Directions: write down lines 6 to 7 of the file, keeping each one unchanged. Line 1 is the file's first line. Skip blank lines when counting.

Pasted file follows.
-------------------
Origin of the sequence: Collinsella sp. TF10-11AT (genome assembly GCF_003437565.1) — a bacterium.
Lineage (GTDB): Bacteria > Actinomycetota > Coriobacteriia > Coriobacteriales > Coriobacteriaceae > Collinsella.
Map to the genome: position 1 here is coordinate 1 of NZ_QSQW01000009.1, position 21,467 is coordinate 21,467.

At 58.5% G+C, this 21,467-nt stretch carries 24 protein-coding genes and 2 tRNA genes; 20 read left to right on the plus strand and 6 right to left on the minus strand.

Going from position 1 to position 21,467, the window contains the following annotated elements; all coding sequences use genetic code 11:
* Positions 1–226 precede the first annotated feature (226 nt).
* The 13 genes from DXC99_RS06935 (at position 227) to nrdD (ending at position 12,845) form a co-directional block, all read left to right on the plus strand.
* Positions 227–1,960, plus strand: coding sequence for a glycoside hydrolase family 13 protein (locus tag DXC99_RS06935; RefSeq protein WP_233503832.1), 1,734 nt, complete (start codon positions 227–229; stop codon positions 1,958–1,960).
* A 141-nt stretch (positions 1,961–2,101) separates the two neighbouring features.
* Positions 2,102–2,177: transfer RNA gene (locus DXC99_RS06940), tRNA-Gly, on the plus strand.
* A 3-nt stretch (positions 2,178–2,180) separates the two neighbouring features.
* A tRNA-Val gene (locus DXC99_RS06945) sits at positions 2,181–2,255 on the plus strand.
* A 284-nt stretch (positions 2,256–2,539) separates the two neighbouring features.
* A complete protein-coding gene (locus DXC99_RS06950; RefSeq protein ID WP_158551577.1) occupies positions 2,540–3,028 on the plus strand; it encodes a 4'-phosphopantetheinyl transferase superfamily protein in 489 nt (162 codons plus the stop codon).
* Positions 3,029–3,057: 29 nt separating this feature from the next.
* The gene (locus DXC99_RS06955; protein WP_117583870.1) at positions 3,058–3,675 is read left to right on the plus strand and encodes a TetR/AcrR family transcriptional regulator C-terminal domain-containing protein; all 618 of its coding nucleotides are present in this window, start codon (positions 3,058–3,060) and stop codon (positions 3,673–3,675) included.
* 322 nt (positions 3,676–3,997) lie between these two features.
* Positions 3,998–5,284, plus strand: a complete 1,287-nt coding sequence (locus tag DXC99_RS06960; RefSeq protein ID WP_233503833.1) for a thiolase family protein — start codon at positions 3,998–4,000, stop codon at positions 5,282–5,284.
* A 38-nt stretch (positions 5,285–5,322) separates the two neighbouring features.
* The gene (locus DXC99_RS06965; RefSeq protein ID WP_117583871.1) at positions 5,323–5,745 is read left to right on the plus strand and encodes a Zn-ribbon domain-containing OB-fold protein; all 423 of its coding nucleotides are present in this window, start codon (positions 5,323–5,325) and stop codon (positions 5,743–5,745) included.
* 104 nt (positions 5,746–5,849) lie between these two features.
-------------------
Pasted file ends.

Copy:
* Positions 1–226 precede the first annotated feature (226 nt).
* The 13 genes from DXC99_RS06935 (at position 227) to nrdD (ending at position 12,845) form a co-directional block, all read left to right on the plus strand.